Abstract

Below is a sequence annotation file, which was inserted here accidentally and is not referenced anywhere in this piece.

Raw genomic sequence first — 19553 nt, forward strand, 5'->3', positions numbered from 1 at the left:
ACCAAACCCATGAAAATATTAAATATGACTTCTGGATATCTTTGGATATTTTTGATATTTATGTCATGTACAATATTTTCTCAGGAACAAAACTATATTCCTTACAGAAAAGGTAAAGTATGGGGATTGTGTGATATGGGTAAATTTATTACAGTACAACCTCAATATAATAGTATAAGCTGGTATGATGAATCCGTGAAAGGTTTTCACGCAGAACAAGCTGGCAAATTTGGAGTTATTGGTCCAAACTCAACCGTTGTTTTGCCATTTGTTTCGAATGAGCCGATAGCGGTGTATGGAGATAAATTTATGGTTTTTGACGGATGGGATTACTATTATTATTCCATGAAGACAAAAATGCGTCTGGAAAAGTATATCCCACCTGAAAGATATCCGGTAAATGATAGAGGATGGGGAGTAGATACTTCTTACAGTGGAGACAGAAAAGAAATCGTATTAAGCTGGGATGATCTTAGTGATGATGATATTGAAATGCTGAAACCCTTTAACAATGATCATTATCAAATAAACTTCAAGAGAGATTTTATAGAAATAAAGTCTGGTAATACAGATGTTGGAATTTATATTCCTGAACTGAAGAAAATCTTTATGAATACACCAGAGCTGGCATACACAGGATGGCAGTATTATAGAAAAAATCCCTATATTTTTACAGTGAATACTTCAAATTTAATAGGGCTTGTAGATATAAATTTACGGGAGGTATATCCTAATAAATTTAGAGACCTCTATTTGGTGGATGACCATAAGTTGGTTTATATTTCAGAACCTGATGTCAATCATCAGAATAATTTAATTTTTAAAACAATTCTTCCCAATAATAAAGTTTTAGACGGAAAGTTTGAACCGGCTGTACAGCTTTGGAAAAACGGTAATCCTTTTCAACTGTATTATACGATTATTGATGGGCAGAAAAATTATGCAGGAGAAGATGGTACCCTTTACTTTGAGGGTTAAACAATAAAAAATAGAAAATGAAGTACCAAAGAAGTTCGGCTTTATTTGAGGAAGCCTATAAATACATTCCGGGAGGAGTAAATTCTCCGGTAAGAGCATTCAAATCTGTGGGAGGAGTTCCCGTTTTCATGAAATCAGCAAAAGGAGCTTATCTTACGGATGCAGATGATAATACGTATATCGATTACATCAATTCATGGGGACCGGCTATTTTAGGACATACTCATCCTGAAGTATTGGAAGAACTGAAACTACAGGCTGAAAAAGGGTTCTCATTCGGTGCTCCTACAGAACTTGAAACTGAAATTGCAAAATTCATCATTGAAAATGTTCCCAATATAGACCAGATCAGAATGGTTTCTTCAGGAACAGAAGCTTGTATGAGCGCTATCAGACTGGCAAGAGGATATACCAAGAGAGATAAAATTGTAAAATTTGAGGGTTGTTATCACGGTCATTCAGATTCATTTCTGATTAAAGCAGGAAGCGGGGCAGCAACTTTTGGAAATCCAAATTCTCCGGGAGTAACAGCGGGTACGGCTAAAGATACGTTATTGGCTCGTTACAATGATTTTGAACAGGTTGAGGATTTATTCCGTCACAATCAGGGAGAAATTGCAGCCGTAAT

Two 1.3 m gravity cores of cohesive clayey silt with very high plasticity were raised from the north and south parts of the deep basin in Golfo San Matias, a gulf located about 900 km southwest of Buenos Aires, Argentina. Rivers do not flow into this gulf, which has a maximum water depth of about 194 m. Movement of water between the gulf and the adjacent ocean is restricted by a sill at a depth of 60-66 m. Sediment grain-size averaged 47% clay, 50% silt, and 3% sand; montmorillonite is the predominant clay mineral. Water content ranged from 211% dry weight at the surface to 163% at the bottom of the cores, and averaged 186%. Liquid and plastic limits averaged 130% and 55%, respectively. Bulk density varied from 1.26 to 1.32 Mg/m 3 , and averaged 1.28 Mg/m 3 (1.28 g/cm 3 ). Shear strength ranged from 0.78 to 3.8 kPa, and averaged 2.2 kPa. Sediment sensitivity varied between 3 and 11, and averaged 6. Calcium carbonate content averaged 6%. Consolidation behavior, shown by sedimentation-compression curves, is unusual because the void ratio remained relatively constant at a value of about 5 with respect to increasing effective overburden pressure. From one laboratory consolidation test the compression index was about 2.4. The over consolidation ratio was computed to be 2.3, which is usual for a small burial depth. The distribution of the isobaths indicate probable movement of sediments originating from the Rio Negro or the Rio Colorado from west to east into the basin, which may be filling rapidly.

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